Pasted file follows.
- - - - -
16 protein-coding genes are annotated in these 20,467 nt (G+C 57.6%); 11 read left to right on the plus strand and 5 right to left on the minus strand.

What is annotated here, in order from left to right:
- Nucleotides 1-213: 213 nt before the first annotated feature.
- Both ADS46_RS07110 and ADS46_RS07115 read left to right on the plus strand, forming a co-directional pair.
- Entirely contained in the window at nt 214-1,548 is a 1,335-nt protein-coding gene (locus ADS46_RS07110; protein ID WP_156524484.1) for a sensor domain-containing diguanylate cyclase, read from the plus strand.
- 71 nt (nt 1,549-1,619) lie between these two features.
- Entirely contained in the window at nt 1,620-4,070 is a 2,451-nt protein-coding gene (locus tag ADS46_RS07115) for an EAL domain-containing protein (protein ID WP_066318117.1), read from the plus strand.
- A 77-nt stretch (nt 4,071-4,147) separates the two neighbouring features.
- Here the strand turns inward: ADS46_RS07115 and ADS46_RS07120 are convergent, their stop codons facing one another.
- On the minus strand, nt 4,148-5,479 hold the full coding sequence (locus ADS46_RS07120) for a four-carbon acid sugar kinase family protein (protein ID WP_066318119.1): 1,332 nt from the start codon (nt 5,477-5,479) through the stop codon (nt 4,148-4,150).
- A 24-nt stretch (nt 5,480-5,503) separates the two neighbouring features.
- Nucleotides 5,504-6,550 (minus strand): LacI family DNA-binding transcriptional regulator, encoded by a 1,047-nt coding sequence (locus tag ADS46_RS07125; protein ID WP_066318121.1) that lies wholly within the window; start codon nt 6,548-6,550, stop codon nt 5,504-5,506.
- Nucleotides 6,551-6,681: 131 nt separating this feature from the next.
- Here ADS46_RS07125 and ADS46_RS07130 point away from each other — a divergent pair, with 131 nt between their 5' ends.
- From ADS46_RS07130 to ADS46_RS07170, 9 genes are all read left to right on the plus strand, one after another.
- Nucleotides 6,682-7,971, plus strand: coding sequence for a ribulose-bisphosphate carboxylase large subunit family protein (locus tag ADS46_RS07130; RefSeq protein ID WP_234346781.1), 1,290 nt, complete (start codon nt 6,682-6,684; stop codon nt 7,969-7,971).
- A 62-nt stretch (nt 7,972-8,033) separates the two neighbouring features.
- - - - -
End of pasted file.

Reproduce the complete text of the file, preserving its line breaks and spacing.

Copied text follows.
16 protein-coding genes are annotated in these 20,467 nt (G+C 57.6%); 11 read left to right on the plus strand and 5 right to left on the minus strand.

What is annotated here, in order from left to right:
- Nucleotides 1-213: 213 nt before the first annotated feature.
- Both ADS46_RS07110 and ADS46_RS07115 read left to right on the plus strand, forming a co-directional pair.
- Entirely contained in the window at nt 214-1,548 is a 1,335-nt protein-coding gene (locus ADS46_RS07110; protein ID WP_156524484.1) for a sensor domain-containing diguanylate cyclase, read from the plus strand.
- 71 nt (nt 1,549-1,619) lie between these two features.
- Entirely contained in the window at nt 1,620-4,070 is a 2,451-nt protein-coding gene (locus tag ADS46_RS07115) for an EAL domain-containing protein (protein ID WP_066318117.1), read from the plus strand.
- A 77-nt stretch (nt 4,071-4,147) separates the two neighbouring features.
- Here the strand turns inward: ADS46_RS07115 and ADS46_RS07120 are convergent, their stop codons facing one another.
- On the minus strand, nt 4,148-5,479 hold the full coding sequence (locus ADS46_RS07120) for a four-carbon acid sugar kinase family protein (protein ID WP_066318119.1): 1,332 nt from the start codon (nt 5,477-5,479) through the stop codon (nt 4,148-4,150).
- A 24-nt stretch (nt 5,480-5,503) separates the two neighbouring features.
- Nucleotides 5,504-6,550 (minus strand): LacI family DNA-binding transcriptional regulator, encoded by a 1,047-nt coding sequence (locus tag ADS46_RS07125; protein ID WP_066318121.1) that lies wholly within the window; start codon nt 6,548-6,550, stop codon nt 5,504-5,506.
- Nucleotides 6,551-6,681: 131 nt separating this feature from the next.
- Here ADS46_RS07125 and ADS46_RS07130 point away from each other — a divergent pair, with 131 nt between their 5' ends.
- From ADS46_RS07130 to ADS46_RS07170, 9 genes are all read left to right on the plus strand, one after another.
- Nucleotides 6,682-7,971, plus strand: coding sequence for a ribulose-bisphosphate carboxylase large subunit family protein (locus tag ADS46_RS07130; RefSeq protein ID WP_234346781.1), 1,290 nt, complete (start codon nt 6,682-6,684; stop codon nt 7,969-7,971).
- A 62-nt stretch (nt 7,972-8,033) separates the two neighbouring features.